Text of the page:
Eye pressure measurement
What is eye pressure?
Eye pressure is the pressure exerted on the eyeball by a liquid called the aqueous humour located in the front part of the eye. Normal values of eye pressure range between 10 - 21 mmHg. Aqueous humour is a transparent liquid produced by the ciliary body by filtering plasma and it fills the space between the lens and the cornea. It plays a key role in delivering nutrients (amino acids, glucose, minerals, enzymes) to transparent eye structures that do not contain blood vessels (cornea, lens and vitreous).
Another important function of aqueous humour is the regulation of eye pressure, which is responsible for the tone and shape of the eyeball. In a healthy eye, there is an ideal balance between the production and release (drainage) of aqueous humour from the eye by the so-called drainage system located in the corner of the eye in front of the iris, which maintains the normal value of eye pressure.
The importance of regular eye pressure measurement
Elevated eye pressure without other symptoms or signs of the disease is called ocular hypertension. Glaucoma is a disease of the optic nerve and other nerve fibers of the retina, most often caused by increased eye pressure.
Damage to the optic nerve leads to irreversible vision loss and can lead to absolute blindness. That is why eye pressure is the main risk factor for the development of glaucoma and it is necessary to measure it at every ophthalmological examination, especially if there is a positive family history. Some patients have elevated eye pressure and vision loss and then we are talking about open or closed angle glaucoma, while others may lose vision with normal eye pressure values. This type of glaucoma is called normotensive glaucoma.
What are the methods of measuring eye pressure?
There are various methods of measuring eye pressure and we will mention the ones that are most often used in daily clinical practice:
- Goldmann's applanation tonometry is the most reliable method of measuring eye pressure where after instillation of local anesthetic, the tonometer is placed next to the surface of the cornea and corneal applanation is measured, which is then converted into mmHg.
- Portable tonometers (Perkins, Draeger, Tonopen) for measuring the eye pressure of patients in the lying position or under general anesthesia, children and patients with an irregular corneal surface. Clinical limitations of these portable tonometers are large deviations and variations in the measured values of eye pressure (+/- 4 mmHg), especially above 30 mmHg.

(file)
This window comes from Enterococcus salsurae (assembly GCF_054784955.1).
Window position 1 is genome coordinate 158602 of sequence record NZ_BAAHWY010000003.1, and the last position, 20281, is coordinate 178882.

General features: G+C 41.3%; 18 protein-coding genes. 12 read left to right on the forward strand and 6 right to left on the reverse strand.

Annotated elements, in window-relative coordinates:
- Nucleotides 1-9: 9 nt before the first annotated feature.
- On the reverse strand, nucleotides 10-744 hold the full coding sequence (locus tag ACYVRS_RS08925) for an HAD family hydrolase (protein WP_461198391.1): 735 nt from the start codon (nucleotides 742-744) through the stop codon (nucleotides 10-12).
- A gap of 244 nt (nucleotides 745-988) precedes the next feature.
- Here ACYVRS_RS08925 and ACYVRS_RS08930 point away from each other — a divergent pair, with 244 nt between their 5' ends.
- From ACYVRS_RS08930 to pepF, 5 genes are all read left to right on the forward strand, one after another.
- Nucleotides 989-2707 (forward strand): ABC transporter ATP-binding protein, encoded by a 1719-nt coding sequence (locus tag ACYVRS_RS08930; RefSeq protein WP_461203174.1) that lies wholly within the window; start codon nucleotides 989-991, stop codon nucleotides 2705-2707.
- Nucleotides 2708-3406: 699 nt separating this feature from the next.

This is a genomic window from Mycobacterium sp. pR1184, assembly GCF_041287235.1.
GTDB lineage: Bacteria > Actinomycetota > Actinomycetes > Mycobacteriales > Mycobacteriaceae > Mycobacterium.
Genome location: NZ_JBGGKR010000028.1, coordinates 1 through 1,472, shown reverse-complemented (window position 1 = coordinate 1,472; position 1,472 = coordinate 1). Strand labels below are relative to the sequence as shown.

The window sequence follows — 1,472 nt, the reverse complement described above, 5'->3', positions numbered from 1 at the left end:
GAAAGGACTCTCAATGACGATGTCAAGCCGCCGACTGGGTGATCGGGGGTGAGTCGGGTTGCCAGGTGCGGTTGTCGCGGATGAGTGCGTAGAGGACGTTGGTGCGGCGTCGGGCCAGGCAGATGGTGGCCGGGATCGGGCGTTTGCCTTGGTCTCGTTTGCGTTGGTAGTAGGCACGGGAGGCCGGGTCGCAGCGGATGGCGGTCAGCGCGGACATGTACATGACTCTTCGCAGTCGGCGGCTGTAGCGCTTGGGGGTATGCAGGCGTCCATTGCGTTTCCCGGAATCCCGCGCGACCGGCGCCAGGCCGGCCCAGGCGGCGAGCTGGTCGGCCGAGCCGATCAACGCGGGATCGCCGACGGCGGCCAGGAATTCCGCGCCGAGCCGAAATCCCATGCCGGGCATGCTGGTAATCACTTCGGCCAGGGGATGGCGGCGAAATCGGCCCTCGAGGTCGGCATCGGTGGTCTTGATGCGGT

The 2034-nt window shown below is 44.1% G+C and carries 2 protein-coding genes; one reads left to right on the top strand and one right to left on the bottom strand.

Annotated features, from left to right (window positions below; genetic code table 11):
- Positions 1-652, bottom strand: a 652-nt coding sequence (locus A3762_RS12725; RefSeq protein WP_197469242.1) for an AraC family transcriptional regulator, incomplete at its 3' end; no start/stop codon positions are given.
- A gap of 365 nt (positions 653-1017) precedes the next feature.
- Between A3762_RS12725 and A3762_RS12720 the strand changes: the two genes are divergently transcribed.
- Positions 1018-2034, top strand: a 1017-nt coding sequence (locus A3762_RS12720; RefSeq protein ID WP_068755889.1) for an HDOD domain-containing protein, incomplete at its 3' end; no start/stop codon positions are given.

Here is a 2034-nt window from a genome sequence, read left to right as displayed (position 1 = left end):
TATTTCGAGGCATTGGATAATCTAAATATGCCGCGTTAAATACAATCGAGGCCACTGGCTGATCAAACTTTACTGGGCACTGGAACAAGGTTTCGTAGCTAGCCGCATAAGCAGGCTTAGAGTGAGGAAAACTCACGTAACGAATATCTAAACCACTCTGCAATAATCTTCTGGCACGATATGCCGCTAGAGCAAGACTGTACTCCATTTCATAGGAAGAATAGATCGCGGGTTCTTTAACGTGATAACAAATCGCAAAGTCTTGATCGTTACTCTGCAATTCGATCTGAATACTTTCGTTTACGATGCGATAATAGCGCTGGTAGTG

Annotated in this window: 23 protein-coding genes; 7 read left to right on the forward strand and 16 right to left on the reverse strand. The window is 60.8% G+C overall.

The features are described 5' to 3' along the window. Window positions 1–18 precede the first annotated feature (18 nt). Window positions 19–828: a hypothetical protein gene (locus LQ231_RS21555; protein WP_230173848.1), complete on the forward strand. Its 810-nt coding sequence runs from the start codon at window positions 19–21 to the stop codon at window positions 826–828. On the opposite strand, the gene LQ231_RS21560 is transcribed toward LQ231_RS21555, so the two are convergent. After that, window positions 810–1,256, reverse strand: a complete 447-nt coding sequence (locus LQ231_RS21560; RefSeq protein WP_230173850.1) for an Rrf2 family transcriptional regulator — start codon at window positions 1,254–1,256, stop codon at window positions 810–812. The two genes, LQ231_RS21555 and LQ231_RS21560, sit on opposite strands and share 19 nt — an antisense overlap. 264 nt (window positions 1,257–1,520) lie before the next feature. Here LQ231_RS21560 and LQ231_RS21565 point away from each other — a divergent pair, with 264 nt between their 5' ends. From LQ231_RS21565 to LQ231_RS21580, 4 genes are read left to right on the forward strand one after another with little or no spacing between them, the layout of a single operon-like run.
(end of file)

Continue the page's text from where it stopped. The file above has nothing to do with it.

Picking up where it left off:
- Non-contact tonometry (air-puff tonometry, Pulsair) is a method of air pulse measurement that does not require contact, anesthetic or fluorescein dye. The disadvantage of this method is that it is less precise when measuring eye pressure values above 20 mmHg and the precision depends on the type of device. This type of measurement is ideal as a screening method of a healthy population.
- Pneumotonometry is a measurement method that uses an air stream directed towards the cornea - the resistance to the air flow provided by the cornea is recorded and converted into an eye pressure value. This method is a reliable way of measuring patients after refractive surgery (PRK, LASIK).
- Return tonometers (I-care) are devices that measure eye pressure without local anesthesia and with minimal possibility of infection. With the help of a thin disposable extension, it gives the average value of the eye pressure after six consecutive measurements. Due to the speed and simplicity of the measurement, it is the ideal choice for measuring eye pressure of the children.
Therapies for lowering eye pressure
Lowering the eye pressure with medication or laser therapy forms the basis of treatment with the aim of preventing further damage to the optic nerve and deterioration of the visual field, thus maintaining the independence and quality of life of such patients. Considering the degree of damage, positive family anamnesis, eye pressure level and age, the target pressure is determined for each patient.
The European Glaucoma Society recommends that everyone over the age of 40 should have their eye pressure measured at least once a year, especially if they have other risk factors.
If you have noticed changes in your vision, react promptly and book an appointment for an ophthalmological examination.